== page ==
Here, we see the $130,000 hush-money payment moving in, and then out, of the Essential Consultants bank account.

Cohen testified last week that he took the money from his HELOC, or home-equity line of credit, so he could hide the big outlay from his wife.

Her name was on the HELOC, but the billing was paperless, Cohen explained.

“You decided to do it this way, it was quick, you could move the money quickly, because you wanted to conceal it from your wife, correct?” defense lawyer Todd Blanche asked Cohen during cross-examination on Thursday.

“Correct,” Cohen answered.

Let’s move to the turquoise section, highlighting where the money went.

Foto: Manhattan District Attorney’s Office/BI

So long, hush money.

People's Exhibit 35 shows that on October 27 — only 12 days before the election — Cohen wired the $130,000 from Essential Consultants to Keith Davidson, who was Daniels' lawyer at the time.

Davidson also repped Karen McDougal, the former Playboy Bunny who had been paid $150,000 just weeks prior to keep her silent about a nearly yearlong affair she said she had with Trump.

Both the porn star and the pinup model say they slept with Trump at the same Lake Tahoe celebrity golf tournament in 2006. Trump's son with Melania Trump was then four months old.

Trump has consistently denied having sex with the two women.

Davidson's testimony in early May was noteworthy for its name-dropping. The attorney told jurors he peddled salacious celebrity stories to the National Enquirer, including stories targeting Charlie Sheen, Hulk Hogan, Lindsay Lohan, and Tila Tequila.

The defense used its cross-examination of Davidson to imply that Trump was no mastermind and was instead a helpless victim of something akin to celebrity extortion.

Next: Cohen's handwriting, highlighted in green, from the bottom right corner.

Foto: Manhattan District Attorney's Office/BI

Here is where Cohen testified he made a jotted note of another personal outlay Trump owed him for, on top of the $130,000 and the wiring fee of $35.

This was a reimbursement for $50,000 paid to the Virginia tech company RedFinch Solutions LLC.

RedFinch did polling for the Trump campaign and set up the Twitter account @WomenForCohen, touting him as a so-called "pit bull" and "sex symbol."

"He told me to add up the 130 with the 50,000 for RedFinch — total it to 180,000," Cohen testified Monday, referring to a talk he said he had with Weisselberg before the two men marched People's 35 into Trump's office.

Cohen never reimbursed RedFinch for the whole $50,000, he testified.

Finally, let's look at the bottom left section, highlighted in yellow.

Foto: Manhattan District Attorney's Office/BI

"And whose handwriting is at the bottom left and middle?" Hoffinger, the prosecutor, asked Cohen as People's 35 was displayed.

"That's Allen Weisselberg's," Cohen answered.

Weisselberg has been unavailable to testify. He is currently serving a five-month perjury sentence for lying on Trump's behalf at last year's civil fraud trial.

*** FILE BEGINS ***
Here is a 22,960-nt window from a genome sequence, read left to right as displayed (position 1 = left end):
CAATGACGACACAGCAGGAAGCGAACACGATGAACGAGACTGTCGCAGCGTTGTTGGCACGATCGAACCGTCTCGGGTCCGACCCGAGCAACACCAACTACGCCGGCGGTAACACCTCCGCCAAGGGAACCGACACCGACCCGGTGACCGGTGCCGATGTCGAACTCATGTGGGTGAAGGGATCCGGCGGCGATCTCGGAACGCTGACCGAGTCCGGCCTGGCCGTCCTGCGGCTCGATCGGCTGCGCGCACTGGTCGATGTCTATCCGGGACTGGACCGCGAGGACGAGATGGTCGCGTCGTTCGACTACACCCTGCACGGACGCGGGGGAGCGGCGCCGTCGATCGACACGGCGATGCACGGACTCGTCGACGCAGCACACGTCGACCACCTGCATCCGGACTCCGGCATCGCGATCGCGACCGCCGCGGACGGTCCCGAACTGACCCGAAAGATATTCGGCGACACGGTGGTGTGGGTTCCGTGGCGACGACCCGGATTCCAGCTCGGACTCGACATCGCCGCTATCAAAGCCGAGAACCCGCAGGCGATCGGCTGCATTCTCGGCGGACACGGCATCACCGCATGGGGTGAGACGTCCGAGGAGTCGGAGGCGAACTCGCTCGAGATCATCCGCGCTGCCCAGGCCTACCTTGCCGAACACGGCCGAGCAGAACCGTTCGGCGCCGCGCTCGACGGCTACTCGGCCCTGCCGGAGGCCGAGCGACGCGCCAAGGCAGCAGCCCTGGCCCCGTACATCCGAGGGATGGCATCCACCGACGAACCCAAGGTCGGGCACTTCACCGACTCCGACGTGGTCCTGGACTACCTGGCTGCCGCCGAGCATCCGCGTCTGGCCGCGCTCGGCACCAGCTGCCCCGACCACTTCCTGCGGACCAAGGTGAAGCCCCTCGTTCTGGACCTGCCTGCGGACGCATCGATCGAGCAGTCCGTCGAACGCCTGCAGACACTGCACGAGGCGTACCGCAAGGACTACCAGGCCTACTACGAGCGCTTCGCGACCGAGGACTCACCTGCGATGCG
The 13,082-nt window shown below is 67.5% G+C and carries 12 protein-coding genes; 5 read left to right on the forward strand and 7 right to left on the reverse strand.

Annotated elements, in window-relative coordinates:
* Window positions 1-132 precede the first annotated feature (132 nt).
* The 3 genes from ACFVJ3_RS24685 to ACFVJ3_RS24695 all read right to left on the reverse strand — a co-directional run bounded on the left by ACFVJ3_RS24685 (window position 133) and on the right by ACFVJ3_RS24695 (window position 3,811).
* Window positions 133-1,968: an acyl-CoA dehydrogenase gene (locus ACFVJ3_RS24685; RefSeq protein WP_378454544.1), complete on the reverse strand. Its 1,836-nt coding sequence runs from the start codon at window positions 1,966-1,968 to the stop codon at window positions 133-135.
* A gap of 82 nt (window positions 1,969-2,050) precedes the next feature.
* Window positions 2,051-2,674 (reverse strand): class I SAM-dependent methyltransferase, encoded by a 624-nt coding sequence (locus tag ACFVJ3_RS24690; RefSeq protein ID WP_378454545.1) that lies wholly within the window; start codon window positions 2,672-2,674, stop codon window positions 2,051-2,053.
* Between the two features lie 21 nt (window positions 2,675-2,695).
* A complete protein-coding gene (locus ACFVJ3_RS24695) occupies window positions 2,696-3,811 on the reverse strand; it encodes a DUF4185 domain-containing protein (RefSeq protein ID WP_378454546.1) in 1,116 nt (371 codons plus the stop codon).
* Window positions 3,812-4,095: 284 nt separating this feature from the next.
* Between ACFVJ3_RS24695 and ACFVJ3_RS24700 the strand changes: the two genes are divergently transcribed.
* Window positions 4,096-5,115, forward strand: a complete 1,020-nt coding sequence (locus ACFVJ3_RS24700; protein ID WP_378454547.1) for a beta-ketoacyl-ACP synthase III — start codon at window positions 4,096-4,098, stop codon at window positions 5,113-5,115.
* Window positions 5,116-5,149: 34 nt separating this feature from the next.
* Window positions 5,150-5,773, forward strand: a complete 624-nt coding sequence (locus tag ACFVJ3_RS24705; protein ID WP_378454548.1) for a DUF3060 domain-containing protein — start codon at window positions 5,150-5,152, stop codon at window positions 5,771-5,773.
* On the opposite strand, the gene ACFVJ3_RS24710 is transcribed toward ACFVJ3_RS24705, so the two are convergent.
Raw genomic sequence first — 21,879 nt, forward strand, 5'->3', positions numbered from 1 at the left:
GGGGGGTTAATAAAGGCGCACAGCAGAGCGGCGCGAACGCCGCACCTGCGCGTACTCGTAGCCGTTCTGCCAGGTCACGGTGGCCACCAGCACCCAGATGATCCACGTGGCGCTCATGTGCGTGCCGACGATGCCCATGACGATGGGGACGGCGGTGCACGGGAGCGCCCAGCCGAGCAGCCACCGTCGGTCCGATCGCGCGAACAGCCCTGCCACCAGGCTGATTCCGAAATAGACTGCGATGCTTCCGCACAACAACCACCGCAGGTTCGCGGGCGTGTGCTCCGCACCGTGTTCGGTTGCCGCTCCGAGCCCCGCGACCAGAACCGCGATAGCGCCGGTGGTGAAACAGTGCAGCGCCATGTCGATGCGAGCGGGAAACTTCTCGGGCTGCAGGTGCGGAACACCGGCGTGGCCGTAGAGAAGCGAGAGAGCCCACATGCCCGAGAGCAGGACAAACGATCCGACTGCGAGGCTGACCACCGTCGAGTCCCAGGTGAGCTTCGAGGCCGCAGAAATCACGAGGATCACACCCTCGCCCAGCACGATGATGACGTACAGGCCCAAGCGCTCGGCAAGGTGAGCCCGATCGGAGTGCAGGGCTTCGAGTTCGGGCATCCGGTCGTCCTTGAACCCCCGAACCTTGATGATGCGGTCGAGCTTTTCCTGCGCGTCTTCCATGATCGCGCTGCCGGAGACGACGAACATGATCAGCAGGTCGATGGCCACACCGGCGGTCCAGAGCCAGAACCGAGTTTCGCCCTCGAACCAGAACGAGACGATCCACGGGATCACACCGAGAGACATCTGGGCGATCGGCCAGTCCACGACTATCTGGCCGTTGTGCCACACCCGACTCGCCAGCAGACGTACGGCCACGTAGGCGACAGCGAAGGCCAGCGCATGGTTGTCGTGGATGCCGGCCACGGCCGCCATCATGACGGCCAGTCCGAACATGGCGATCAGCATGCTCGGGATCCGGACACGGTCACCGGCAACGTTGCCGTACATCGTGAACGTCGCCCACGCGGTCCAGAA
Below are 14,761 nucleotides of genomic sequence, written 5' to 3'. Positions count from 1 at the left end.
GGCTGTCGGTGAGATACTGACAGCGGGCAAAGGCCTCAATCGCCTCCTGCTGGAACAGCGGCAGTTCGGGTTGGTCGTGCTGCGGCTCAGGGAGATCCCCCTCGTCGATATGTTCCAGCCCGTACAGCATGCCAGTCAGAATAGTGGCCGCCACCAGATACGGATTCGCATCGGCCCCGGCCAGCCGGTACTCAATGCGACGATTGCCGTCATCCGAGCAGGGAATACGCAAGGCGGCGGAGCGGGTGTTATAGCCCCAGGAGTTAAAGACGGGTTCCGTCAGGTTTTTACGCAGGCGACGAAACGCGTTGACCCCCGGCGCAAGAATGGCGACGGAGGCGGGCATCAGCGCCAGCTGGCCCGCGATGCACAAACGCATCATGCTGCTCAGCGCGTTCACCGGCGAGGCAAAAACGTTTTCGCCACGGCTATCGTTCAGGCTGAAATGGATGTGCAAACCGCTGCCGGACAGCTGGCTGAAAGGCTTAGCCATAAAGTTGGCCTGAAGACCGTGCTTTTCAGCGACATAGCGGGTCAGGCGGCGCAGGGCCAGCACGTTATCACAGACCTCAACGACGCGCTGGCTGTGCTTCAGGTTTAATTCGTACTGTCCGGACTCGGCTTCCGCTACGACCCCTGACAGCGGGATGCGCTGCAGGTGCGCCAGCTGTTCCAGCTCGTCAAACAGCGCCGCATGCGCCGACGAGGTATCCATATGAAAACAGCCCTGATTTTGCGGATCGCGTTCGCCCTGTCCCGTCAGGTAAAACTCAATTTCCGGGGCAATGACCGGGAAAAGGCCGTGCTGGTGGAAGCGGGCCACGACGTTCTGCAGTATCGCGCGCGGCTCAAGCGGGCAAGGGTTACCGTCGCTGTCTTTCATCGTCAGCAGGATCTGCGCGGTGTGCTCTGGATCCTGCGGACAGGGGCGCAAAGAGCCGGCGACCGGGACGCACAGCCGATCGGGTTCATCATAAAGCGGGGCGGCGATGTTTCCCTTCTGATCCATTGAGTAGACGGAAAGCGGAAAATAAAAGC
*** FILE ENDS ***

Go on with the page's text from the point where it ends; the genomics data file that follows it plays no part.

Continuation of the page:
"And how were you able to recognize Allen Weisselberg's handwriting?" the prosecutor asked.

"Well, I recognize the handwriting, but I was also there in the room when he was writing it," Cohen answered.

Weisselberg, in his handwritten note, started with the $180,000 Cohen said Trump owed him.

The CFO underlined the amount. Below that, he wrote, "Grossed up to $360,000."

"He told me what he was going to do was to — it's called 'gross it up,'" Cohen explained to the jury.

Weisselberg's idea — approved by Trump — was to falsely process Cohen's $180,000 reimbursement as legal fees, paid in monthly installments throughout 2017, Trump's first year in office, prosecutors say.

But because Cohen faced a 50% tax penalty on that income, Weisselberg doubled — or "grossed up" — the $180,000, Cohen testified.

Michael Cohen, center, is surrounded by reporters as he arrives for grand jury testimony last year. Foto: AP Photo/Mary Altaffer

"So in order to get back the 180, what he did was, he then wrote down 360,000," Cohen testified. Cohen could then take his 50% tax hit, paying the IRS $180,000 and still pocketing the $180,000 he was due.

Weisselberg tacked on an extra $60,000 year-end bonus, arriving at a grand total of $420,000, Cohen testified, continuing to translate the CFO's handwriting to jurors.

Cohen said he was told the $420,000 should be divided into monthly "retainer" checks of $35,000.

That was bad news for Cohen, who had walked into the meeting with Weisselberg and Trump assuming he'd be reimbursed in one lump sum.

But Trump and Weisselberg had figured it all out in advance, Cohen said he soon realized.

"Did Mr. Weisselberg say in front of Mr. Trump that those monthly payments would be, you know, like a retainer for legal services?" Hoffinger asked Cohen.

"Yes," Cohen answered.

"Did you say something to the effect of, that you had the sense that they had spoken about this previously?" Hoffinger asked.

"Yes," Cohen answered.

"Why do you say that?" the prosecutor asked.

"Because they always played that sort of game — a 'frick and frack' type game," Cohen said.

People's 35 was still displayed on the courtroom's screens, both large and small, as Hoffinger asked what happened when Weisselberg "showed Mr. Trump this document."

"Did Mr. Trump try to renegotiate?" Hoffinger asked.

"No," Cohen answered.

"So he approved it at that point?" the prosecutor asked.

"Yes," Cohen answered.

Closing arguments could come as soon as Tuesday, with jury deliberations starting as early as Thursday. Trump faces anywhere from no jail to four years in prison if convicted of felony falsification of business records.